A couple weeks ago, we had the opportunity to celebrate the ten-year work anniversary of someone who has been an important mentor in my life. The celebration included sharing memories of how this person invested in others, with several people sharing stories about feedback that really changed their way of thinking or their style of leadership. It reminded me of how our professional success is tied to the experiences and wisdom of others and their willingness to share these things abundantly.
A few days ago, I listened to an interview with LeBron James and his little-known trainer, Mike Mancias, about how they work to keep LeBron in top condition and improve his career longevity. Consider this: LeBron has already played 50,000 minutes of professional basketball with more minutes (and years) ahead, whereas the average career maximum minutes for NBA players is 40,000. LeBron and Mike attribute his longevity to the training, recovery, and comprehensive program that Mike creates for LeBron. During the interview, LeBron was quick to give credit and accolades to Mike and the impact he has had on his career. While LeBron would be a tremendous athlete regardless, he recognizes the importance of his coach and publicly highlighted him.
While no one can go at it alone, I found that I often associated coaching with athletes or musicians, people with incredible talent who focus their careers on honing a craft or athletic skill. Over time, I realized that I was honing my craft as a professional as well, and in order to grow, I needed to surround myself with excellent coaches, mentors and trainers.
I’ve been fortunate to have an eclectic mix of these people over the years. From colleagues to classmates, family to friends, I’ve been surrounded by smart, accomplished people who are willing to share thoughtful and insightful feedback. This group has become an informal “board” of trusted advisors, and regardless of the topic or challenge, I can find the right person to help. Often these relationships have started informally rather than through a formal assignment, and they have matured over time to build a deep level of mutual trust. When I started looking to build these relationships, rather than find someone who was “like” me, I sought out a diverse group of people; younger and older, male and female, various ethnicities, similar and contrasting personalities. While the group is diverse by these standards, each person shares similar traits like integrity, a relentless pursuit of excellence, and a love of helping others. Over time, I have also been able to share their wisdom with others and have experienced the pride and satisfaction that come with investing in others and celebrating their success.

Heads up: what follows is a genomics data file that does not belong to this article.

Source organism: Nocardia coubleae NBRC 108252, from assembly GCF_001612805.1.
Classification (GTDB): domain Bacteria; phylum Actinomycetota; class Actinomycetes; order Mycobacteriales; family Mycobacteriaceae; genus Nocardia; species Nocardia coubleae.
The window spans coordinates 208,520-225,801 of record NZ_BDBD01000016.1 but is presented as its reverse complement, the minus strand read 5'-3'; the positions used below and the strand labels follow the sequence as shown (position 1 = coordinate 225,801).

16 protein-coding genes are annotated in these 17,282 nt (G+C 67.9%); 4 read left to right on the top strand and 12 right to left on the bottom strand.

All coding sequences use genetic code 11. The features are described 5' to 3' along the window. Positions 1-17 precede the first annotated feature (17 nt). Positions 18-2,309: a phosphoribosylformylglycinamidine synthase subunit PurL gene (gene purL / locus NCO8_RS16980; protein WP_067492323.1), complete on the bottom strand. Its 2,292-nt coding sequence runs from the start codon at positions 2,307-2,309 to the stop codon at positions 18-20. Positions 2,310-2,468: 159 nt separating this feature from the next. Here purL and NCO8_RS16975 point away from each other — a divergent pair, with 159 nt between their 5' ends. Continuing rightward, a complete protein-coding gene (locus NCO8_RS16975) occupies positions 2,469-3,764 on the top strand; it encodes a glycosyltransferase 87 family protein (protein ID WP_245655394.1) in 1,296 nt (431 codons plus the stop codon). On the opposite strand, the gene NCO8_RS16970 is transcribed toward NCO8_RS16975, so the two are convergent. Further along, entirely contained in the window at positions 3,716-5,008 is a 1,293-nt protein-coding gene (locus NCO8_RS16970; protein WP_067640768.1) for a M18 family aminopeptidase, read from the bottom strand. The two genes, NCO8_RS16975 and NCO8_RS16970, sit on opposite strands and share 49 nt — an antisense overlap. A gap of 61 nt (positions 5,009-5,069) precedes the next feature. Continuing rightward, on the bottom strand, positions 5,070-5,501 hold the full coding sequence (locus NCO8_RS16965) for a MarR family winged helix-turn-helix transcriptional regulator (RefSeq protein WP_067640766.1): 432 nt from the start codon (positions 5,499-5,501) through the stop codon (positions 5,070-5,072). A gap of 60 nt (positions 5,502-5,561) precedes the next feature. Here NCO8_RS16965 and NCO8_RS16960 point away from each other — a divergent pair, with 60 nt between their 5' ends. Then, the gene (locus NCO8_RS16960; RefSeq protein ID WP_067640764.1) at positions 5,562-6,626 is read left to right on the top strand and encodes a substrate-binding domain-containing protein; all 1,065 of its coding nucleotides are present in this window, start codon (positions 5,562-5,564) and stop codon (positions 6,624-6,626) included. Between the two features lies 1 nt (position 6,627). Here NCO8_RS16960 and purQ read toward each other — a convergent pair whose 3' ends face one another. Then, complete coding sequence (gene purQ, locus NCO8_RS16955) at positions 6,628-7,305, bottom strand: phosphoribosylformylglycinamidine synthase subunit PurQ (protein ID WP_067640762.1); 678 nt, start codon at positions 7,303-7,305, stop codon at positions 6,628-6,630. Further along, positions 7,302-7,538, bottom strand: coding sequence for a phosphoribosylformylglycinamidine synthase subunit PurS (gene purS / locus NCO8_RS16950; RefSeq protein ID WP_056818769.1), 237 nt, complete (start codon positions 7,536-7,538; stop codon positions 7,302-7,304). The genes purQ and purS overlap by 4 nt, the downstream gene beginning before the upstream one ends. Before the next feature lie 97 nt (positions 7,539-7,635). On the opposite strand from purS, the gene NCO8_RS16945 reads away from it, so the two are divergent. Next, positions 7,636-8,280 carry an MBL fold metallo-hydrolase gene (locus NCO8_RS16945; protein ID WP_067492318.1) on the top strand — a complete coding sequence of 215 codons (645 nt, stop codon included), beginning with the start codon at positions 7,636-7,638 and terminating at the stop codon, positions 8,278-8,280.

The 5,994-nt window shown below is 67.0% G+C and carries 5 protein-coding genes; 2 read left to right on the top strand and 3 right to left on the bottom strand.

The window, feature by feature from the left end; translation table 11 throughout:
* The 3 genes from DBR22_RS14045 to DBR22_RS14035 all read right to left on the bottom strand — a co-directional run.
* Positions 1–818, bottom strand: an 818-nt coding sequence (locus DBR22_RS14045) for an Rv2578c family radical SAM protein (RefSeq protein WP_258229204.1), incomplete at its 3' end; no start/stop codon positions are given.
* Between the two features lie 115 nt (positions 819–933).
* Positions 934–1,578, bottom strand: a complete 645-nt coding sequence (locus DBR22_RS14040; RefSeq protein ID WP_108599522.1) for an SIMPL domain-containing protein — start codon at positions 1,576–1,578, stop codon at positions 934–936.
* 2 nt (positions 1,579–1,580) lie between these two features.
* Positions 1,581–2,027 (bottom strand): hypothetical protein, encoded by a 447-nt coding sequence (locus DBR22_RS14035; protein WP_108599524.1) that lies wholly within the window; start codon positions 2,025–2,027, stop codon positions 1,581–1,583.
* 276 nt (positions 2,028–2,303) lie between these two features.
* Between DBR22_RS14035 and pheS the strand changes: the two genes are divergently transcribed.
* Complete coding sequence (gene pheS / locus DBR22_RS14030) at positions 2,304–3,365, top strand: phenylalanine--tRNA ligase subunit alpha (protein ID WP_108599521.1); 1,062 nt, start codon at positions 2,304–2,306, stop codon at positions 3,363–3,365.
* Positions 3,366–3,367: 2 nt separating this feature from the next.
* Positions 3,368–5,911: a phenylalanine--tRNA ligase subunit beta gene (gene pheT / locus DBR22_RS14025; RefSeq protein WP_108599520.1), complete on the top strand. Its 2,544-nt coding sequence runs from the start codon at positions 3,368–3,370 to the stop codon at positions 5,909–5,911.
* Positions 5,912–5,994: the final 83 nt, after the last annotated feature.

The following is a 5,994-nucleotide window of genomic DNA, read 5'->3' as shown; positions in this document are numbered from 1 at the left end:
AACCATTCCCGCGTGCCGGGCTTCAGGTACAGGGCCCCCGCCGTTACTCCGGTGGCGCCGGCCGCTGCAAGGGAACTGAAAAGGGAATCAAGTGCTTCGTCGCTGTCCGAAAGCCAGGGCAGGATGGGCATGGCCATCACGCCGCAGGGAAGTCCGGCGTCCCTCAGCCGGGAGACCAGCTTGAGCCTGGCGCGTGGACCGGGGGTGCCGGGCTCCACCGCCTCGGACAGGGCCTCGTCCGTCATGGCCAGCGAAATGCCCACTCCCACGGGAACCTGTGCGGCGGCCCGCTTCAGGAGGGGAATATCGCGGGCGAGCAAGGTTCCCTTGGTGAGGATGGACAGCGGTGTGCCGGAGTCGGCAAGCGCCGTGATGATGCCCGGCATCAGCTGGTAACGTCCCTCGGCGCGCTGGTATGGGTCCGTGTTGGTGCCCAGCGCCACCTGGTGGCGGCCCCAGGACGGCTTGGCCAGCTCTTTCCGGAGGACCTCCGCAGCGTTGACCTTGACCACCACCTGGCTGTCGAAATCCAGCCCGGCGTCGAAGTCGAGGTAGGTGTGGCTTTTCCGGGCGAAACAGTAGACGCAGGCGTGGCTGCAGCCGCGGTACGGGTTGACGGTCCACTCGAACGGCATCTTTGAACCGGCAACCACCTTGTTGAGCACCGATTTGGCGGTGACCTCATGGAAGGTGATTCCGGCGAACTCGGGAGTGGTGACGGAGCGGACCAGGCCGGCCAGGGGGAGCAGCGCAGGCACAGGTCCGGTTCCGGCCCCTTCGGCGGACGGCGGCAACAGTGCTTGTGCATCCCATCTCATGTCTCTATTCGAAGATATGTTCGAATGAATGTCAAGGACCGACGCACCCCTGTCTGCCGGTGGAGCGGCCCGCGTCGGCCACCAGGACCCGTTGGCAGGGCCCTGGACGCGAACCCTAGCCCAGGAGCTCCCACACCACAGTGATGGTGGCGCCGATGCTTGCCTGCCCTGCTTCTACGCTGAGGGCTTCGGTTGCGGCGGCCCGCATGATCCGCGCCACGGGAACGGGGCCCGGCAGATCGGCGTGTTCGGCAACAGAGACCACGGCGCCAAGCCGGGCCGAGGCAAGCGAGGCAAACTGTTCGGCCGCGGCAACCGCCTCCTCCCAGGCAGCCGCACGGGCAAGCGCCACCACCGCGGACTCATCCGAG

In the spirit of sharing, here are seven of the most memorable lessons I’ve learned from my coaches and mentors.
Figure it out. If you have a chance to listen to the most recent podcast with my friend Ashton, you will hear about this firsthand. I’ve known Ashton since college, and have always been impressed with her ability and desire to figure things out. From projects around her home that most people would outsource, to targeted social media advertising and market research, Ashton never shies away from learning something new or letting someone else figure it out for her, and she has taught me, by example, to do the same.